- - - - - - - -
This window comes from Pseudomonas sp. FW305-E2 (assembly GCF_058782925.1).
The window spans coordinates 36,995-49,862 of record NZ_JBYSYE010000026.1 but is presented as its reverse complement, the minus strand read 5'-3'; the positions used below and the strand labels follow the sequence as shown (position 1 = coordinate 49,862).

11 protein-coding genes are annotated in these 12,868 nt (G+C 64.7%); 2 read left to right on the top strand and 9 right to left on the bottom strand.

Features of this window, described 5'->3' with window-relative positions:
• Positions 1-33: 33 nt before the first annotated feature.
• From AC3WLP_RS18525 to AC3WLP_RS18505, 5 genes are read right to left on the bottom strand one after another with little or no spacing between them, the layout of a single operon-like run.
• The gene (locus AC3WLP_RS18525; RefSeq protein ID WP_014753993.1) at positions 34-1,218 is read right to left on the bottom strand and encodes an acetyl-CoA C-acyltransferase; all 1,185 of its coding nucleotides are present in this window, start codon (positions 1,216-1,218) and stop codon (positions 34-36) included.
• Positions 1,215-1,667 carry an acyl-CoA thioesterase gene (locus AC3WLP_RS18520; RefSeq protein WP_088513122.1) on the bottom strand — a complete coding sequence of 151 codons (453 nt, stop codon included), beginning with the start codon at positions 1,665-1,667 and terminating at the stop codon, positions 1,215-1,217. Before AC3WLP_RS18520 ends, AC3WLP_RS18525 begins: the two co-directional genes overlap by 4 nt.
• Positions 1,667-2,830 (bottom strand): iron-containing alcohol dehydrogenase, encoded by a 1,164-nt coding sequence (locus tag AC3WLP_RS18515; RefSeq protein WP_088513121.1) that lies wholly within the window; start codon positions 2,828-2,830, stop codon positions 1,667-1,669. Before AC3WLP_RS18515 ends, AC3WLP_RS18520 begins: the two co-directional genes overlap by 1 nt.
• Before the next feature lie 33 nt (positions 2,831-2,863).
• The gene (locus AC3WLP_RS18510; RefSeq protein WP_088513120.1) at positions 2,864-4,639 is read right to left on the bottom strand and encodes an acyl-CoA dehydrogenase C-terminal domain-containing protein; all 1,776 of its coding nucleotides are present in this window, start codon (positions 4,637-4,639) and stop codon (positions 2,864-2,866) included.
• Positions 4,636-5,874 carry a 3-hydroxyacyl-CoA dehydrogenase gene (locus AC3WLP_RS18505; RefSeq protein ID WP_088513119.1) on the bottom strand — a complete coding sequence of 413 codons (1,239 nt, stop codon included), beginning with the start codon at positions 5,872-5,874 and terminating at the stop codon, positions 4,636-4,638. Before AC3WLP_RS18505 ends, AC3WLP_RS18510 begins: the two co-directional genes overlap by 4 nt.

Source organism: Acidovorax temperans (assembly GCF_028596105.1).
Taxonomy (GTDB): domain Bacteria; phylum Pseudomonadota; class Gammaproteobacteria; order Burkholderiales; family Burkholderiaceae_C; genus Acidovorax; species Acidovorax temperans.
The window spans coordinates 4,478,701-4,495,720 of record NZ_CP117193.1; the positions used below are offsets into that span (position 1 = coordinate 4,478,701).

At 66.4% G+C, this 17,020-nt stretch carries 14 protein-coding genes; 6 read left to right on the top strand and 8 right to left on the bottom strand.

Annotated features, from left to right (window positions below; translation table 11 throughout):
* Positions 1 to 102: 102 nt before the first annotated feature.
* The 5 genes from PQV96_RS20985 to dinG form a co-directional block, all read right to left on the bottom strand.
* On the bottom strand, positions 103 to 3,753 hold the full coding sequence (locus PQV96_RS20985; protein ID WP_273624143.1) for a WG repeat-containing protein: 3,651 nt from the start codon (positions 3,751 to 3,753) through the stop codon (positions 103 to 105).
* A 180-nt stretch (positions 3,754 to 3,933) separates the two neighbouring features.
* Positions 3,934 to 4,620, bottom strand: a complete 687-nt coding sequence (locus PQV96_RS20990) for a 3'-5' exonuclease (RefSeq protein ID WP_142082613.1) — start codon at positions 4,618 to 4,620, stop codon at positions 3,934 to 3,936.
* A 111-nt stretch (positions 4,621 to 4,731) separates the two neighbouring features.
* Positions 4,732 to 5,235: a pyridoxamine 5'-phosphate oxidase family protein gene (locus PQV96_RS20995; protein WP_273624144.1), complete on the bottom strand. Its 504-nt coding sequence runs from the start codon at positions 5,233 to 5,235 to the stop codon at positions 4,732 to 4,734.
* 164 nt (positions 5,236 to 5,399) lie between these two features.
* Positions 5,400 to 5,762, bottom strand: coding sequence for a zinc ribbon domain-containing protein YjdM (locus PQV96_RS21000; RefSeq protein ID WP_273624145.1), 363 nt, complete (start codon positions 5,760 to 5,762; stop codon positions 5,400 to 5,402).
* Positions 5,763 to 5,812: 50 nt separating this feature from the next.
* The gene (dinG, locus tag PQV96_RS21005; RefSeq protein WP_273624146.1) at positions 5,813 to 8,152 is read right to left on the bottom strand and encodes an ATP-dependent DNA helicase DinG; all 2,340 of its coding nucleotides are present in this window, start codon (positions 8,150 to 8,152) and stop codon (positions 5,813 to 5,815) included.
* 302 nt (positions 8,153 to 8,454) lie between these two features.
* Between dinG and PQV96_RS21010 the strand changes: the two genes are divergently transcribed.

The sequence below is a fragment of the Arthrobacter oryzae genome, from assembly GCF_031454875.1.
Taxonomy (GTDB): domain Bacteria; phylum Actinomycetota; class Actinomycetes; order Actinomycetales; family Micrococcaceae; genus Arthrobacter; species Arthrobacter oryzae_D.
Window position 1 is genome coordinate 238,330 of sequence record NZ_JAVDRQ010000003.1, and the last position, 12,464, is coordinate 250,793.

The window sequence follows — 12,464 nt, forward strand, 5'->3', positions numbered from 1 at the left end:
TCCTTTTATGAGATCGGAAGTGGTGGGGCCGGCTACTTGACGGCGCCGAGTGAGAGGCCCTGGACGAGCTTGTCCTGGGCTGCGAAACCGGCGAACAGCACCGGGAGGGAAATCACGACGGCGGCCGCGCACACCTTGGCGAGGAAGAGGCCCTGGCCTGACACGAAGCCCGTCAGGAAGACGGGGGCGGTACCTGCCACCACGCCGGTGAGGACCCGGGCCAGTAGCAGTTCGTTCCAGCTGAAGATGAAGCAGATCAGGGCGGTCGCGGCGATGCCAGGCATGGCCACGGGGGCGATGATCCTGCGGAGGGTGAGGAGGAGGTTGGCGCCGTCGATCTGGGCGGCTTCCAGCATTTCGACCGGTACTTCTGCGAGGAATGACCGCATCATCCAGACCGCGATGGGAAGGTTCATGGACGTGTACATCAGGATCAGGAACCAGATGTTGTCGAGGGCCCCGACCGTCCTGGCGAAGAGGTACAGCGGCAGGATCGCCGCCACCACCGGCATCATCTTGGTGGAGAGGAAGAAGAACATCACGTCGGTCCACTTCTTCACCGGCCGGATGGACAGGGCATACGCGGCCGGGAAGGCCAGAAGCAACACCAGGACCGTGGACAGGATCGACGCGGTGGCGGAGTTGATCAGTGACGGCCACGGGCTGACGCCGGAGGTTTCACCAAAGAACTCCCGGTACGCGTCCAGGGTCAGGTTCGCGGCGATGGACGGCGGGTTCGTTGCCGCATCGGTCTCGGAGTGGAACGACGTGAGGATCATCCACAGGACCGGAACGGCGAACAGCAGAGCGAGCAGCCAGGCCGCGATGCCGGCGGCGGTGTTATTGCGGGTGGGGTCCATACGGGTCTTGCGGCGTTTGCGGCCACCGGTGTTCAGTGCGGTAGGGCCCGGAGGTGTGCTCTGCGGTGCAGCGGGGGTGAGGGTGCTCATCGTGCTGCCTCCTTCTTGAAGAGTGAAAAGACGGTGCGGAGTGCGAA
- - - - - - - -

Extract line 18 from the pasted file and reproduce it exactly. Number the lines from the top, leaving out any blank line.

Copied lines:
* Positions 1 to 102: 102 nt before the first annotated feature.